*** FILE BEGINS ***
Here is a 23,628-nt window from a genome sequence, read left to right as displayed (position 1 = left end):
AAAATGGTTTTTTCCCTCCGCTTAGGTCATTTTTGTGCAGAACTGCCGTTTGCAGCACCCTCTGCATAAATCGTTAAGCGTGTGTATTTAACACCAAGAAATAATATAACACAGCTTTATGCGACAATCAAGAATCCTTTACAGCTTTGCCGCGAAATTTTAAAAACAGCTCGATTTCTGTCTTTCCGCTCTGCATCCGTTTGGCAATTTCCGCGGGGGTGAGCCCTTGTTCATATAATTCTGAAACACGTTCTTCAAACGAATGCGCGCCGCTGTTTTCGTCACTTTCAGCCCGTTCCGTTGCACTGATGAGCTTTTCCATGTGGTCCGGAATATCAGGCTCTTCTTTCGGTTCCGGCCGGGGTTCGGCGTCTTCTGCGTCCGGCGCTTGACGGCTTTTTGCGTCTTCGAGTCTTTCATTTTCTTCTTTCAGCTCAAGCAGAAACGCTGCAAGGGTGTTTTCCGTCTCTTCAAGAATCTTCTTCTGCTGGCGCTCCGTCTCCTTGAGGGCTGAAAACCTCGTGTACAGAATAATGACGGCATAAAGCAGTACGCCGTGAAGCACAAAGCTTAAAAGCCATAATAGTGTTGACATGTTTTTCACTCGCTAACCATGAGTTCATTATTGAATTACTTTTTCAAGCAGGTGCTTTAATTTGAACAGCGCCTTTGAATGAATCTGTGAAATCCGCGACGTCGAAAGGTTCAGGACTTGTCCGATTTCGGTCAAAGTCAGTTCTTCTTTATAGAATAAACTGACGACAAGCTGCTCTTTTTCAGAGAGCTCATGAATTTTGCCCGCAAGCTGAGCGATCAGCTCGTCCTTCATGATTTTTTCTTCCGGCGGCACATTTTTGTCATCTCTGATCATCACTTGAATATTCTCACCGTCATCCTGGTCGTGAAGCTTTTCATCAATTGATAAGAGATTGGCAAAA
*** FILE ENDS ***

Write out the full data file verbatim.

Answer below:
Here is a 23,628-nt window from a genome sequence, read left to right as displayed (position 1 = left end):
AAAATGGTTTTTTCCCTCCGCTTAGGTCATTTTTGTGCAGAACTGCCGTTTGCAGCACCCTCTGCATAAATCGTTAAGCGTGTGTATTTAACACCAAGAAATAATATAACACAGCTTTATGCGACAATCAAGAATCCTTTACAGCTTTGCCGCGAAATTTTAAAAACAGCTCGATTTCTGTCTTTCCGCTCTGCATCCGTTTGGCAATTTCCGCGGGGGTGAGCCCTTGTTCATATAATTCTGAAACACGTTCTTCAAACGAATGCGCGCCGCTGTTTTCGTCACTTTCAGCCCGTTCCGTTGCACTGATGAGCTTTTCCATGTGGTCCGGAATATCAGGCTCTTCTTTCGGTTCCGGCCGGGGTTCGGCGTCTTCTGCGTCCGGCGCTTGACGGCTTTTTGCGTCTTCGAGTCTTTCATTTTCTTCTTTCAGCTCAAGCAGAAACGCTGCAAGGGTGTTTTCCGTCTCTTCAAGAATCTTCTTCTGCTGGCGCTCCGTCTCCTTGAGGGCTGAAAACCTCGTGTACAGAATAATGACGGCATAAAGCAGTACGCCGTGAAGCACAAAGCTTAAAAGCCATAATAGTGTTGACATGTTTTTCACTCGCTAACCATGAGTTCATTATTGAATTACTTTTTCAAGCAGGTGCTTTAATTTGAACAGCGCCTTTGAATGAATCTGTGAAATCCGCGACGTCGAAAGGTTCAGGACTTGTCCGATTTCGGTCAAAGTCAGTTCTTCTTTATAGAATAAACTGACGACAAGCTGCTCTTTTTCAGAGAGCTCATGAATTTTGCCCGCAAGCTGAGCGATCAGCTCGTCCTTCATGATTTTTTCTTCCGGCGGCACATTTTTGTCATCTCTGATCATCACTTGAATATTCTCACCGTCATCCTGGTCGTGAAGCTTTTCATCAATTGATAAGAGATTGGCAAAA